Childhood obesity in county exceeds national rate
Rates of childhood obesity in Columbia County are nearly 2 percentage points higher than the national average, according to a recent study conducted by Oregon State University, and researchers are looking into the benefits of providing physical activity "tool kits" to rural school districts to curb those numbers.
Students were more physically active in rural communities, including the Rainier and Clatskanie school districts, when school staff were provided with specialized tool kits to promote physical activity in the classroom, according to a Thursday, Aug. 10, release from OSU.
Researchers with OSU wanted to provide teachers and educators in rural communities with resources to combat high obesity rates and study the effectiveness of the tool kits. During the study, two schools in each of three districts, including Columbia, Clatsop and Clackamas counties, were provided Balanced Energy Physical Activity tool kits designed by OSU Extension Service physical activity specialist, Kathy Gunter.
One of the schools was offered a low level of support, while the other was offered a high level of support with the tool kit. Students wore pedometers during the study and researchers tracked how many steps they took each day. The researchers compared which classes were more active overall.
The results of the study showed that teachers who were provided full support and access to the tool kits were more successful in getting children to be physically active throughout the day.
The study itself also allowed researchers to get a baseline of obesity in children in certain segments of the county.
In Columbia County, 34.5 percent of elementary school children fall into the category of overweight or obese, compared to the national average of 32.6 percent.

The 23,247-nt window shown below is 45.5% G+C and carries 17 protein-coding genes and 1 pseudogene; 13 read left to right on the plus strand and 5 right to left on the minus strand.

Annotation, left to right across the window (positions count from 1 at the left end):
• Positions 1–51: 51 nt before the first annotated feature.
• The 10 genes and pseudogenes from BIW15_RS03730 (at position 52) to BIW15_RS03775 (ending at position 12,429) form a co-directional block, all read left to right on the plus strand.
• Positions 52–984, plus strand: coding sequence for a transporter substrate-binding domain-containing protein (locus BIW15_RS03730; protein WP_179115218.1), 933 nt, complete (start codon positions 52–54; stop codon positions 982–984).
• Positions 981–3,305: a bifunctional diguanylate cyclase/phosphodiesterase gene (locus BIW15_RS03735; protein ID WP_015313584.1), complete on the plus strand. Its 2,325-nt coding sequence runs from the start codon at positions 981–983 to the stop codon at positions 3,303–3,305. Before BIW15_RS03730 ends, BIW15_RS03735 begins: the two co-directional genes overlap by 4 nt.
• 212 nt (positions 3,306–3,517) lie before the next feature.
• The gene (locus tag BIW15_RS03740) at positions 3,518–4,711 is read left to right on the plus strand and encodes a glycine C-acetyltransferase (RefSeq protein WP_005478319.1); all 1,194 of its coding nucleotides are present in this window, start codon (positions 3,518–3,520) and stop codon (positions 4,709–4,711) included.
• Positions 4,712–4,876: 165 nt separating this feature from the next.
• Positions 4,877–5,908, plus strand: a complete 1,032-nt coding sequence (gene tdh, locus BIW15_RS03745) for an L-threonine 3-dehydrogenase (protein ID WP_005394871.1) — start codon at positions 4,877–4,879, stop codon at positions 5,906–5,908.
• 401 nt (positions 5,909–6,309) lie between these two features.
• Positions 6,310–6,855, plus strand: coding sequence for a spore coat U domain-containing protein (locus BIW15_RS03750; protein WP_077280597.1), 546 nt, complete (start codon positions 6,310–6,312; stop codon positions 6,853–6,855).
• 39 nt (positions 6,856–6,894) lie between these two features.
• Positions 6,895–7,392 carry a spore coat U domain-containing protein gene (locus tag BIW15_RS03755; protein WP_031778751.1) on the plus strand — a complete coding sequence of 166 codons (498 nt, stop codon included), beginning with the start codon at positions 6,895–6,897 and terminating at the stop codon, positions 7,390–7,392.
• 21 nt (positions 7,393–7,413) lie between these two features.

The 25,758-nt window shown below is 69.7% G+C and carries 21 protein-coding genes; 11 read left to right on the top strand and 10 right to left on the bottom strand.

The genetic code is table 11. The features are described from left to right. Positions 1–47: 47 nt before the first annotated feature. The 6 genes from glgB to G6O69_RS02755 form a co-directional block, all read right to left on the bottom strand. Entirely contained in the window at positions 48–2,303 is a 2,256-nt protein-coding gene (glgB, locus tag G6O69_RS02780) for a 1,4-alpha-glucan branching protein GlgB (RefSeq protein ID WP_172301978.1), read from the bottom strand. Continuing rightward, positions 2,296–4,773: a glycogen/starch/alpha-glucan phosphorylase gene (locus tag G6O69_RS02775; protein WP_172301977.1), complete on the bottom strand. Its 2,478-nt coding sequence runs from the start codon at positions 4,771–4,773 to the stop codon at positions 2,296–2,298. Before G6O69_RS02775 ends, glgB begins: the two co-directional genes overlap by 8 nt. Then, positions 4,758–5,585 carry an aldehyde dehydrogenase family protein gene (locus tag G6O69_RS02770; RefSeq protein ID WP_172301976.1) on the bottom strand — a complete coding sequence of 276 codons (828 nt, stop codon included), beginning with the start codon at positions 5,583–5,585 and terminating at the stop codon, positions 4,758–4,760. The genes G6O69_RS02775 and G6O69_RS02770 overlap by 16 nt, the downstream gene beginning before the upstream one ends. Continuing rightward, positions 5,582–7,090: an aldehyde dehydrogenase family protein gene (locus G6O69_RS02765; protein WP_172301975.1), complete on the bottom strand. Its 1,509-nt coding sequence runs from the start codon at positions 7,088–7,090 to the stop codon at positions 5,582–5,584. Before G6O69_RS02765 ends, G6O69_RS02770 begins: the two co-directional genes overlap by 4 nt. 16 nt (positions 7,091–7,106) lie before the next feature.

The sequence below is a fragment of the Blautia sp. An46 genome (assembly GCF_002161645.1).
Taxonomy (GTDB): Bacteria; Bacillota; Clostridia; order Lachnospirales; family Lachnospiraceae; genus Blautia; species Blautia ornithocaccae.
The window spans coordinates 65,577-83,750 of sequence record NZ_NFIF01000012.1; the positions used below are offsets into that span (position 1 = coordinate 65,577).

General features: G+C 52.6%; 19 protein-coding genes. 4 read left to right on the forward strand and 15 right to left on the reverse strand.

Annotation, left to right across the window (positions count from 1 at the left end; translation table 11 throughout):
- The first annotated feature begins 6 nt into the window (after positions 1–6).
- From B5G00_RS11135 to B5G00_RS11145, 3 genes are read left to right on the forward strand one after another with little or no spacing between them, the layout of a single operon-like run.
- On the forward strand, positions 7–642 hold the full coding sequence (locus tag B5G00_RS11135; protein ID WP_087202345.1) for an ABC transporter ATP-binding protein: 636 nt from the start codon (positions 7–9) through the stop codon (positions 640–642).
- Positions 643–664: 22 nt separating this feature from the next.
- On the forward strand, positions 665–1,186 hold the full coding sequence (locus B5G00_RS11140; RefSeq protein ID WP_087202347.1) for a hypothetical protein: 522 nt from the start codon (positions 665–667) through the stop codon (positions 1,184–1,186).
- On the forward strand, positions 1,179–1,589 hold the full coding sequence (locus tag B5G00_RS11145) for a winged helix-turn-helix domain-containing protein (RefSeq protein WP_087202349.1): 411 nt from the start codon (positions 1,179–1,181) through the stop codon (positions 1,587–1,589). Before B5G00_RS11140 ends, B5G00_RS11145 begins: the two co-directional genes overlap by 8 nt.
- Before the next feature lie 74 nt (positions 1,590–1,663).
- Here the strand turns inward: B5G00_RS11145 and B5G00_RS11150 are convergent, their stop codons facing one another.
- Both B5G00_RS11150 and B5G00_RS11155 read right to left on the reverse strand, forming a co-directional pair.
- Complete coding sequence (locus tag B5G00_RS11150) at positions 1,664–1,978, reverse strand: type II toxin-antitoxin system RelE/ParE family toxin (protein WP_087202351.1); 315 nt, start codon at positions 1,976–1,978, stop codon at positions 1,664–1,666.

"What we're finding is that kids aren't even getting close to the recommended time of physical activity," said Jenny Rudolph, an OSU professor of practice and the faculty lead working with the districts.
Higher rates of obesity are fairly common in rural communities, Rudolph added. The study found that students who live in rural communities spend 30 minutes to an hour-and-a-half on the bus, which can limit free time to be outside and active.
"If you live really far out, you're really far from parks and other amenities that promote physical activity," Rudolph said. "And most of your daylight hours are spent at school, which is why schools are so important to providing that physical activity."
The demands of a modern classroom can be a barrier to getting enough physical activity, Rudolph said. Using the tool kit, teachers are encouraged to have students take "brain breaks" for five minutes at a time and be active.
After the research component of the program was completed, Rudolph said partner schools in Clatskanie and Rainier still have full access to the tool kits. Last summer, staff at Lewis and Clark Elementary School in St. Helens were also offered professional development training to use the tool kits in their own classrooms.
The tool kits include numerous activities for teachers to use in their classrooms, as well as access to videos and nutrition facts they can use to teach students.